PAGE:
Unlike the famous great white, a sister species to sharks is so mysterious that it was caught on film for the first time only a decade ago.
The “ghost shark” is aptly named for its illusive nature. As it lives at depths of the ocean where light cannot penetrate, amidst crushing pressures, it’s rarely seen, and very little is known about it.
Yet, the name ghost shark, too, is deceiving. The species is not really a shark at all, but belongs to a small sister group to sharks—as do skates and rays. Its proper name is chimaera (chimaeriformes order). Similar to sharks, chimaeras are cartilaginous fish, which means they have no bones but cartilage that keeps their bodies rigid instead.
Chimaeras typically have a triangular dorsal fin and two triangular, pectoral fin-wings on either side. They have been reported to get as long as 4 feet.
Chimaeras are unusual fishes. Like sharks, their bodies are not stiffened by bones, but by plates and bone-like bits of…
Around the world, chimaeras are usually found at depths of between 400 meters and 2,000 meters but are occasionally seen at depths of around 3 meters for mating or laying eggs. This accounts for the chimaera’s obscurity.
“The deep sea is vast and remote, and also a place of extremes—there are near-freezing temperatures, crushing pressures and a complete absence of light,” explains Dr. Diva Amon from the Natural History Museum, via Forbes. “It’s a place we cannot venture easily and this makes it an incredibly difficult place to work.”
The ghost shark was video-recorded in its natural habitat for the first time in 2009. Researchers from the Monterey Bay Aquarium Research Institute (MBARI) lowered a remotely operated vehicle (ROV) off the coast of California. They witnessed what was thought to be a pointy-nosed blue chimaera—a second hypothesis was that this was an entirely new species of ghost shark.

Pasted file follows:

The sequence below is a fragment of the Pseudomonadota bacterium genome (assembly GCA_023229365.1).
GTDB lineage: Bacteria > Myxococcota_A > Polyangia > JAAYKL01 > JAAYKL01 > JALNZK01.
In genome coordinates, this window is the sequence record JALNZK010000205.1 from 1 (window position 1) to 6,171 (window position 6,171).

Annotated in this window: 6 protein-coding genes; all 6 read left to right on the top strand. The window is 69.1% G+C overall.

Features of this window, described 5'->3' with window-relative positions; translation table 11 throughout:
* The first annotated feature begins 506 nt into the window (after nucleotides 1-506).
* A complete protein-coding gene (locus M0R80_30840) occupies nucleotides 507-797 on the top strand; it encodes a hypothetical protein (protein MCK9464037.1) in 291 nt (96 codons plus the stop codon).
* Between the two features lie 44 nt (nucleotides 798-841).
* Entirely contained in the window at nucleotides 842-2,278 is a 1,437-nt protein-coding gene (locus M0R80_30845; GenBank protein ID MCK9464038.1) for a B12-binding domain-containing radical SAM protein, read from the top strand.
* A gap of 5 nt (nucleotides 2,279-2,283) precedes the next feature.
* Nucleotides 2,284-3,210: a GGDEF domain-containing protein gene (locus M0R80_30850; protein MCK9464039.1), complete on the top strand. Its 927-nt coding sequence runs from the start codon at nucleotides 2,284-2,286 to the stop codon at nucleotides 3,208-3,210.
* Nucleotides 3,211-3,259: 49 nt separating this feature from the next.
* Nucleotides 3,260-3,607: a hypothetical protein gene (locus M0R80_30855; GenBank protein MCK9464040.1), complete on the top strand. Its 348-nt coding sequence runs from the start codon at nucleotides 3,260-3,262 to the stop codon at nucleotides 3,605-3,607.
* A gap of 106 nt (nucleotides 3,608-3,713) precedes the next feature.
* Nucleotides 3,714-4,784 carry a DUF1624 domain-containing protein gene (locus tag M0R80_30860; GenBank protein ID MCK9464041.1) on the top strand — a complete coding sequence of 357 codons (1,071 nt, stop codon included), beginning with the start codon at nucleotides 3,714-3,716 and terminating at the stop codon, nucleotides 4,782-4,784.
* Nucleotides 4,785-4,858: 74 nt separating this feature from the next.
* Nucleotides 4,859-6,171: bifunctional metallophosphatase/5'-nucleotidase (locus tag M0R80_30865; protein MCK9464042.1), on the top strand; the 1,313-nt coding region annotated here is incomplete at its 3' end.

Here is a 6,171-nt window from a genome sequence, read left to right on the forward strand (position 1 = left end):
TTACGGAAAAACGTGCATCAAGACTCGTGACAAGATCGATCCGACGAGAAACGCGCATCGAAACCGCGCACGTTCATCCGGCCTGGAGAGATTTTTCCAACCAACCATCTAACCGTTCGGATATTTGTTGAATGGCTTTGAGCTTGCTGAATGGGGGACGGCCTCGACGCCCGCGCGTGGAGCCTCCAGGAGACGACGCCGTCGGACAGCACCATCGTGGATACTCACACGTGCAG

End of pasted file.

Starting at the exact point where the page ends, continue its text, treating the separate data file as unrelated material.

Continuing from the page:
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The chimaera appeared to be quite curious about the ROV.
“It’s almost a little comical,” said Dave Ebert, program director for the Pacific Shark Research Center. “It would come up and bounce its nose off the lens and swim around and come back.”
The researchers believed the specimen matched the features of hydrolagus trolli species but stated in journal Marine Biodiversity Records that genetic samples would have to be collected in order to confirm that hypothesis.
There are believed to be three main families of chimaeras, though they are often lumped together. They are the ploughnose chimaera (callorhinchidae), the shortnose chimaera (chimaeridae), and the longnose chimaera (rhinochimaeridae). And among these, there are thought to be 52 different species of chimaera.
The rare and strange-looking shark relatives have garnered many nicknames besides “ghost shark.” They are also known as “ratfish,” “elephantfish,” “rabbitfish,” “waterbunnies,” and “spookfish.”
Some of their other unusual features, which further set them apart from true sharks, are that they do not have rows upon rows of jagged, razor-sharp teeth, as sharks do. Rather, ghost sharks have tooth plates; a sharp upper plate that is fused to the skull, and a lower, flat plate used to hold its prey in place. They typically hunt crustaceans, worms, mollusks, and bottom dwellers.
Chimaeras also have small dot and channel patterns on their heads, which are believed to be sensory organs that help them find their food.
Even stranger is the fact that (male) chimaeras possess retractable sex organs on the least likely of places: their foreheads.
Strange in a different way is the origins of the name “chimaera,” which alludes to the fantastic, hybrid beast from ancient Greek mythology. Spelled slightly differently, the “chimera” is a fire-breathing animal consisting of a lion with a goat’s head sprouting out of its back with a serpent for a tail.
Similar to sharks, however, chimaeras are animals that are older than the dinosaurs. And yet, despite their prevalence through history, there is so much we do not know about them. It is only with the development of new innovations that we have begun to unveil the mystery of the ghost shark.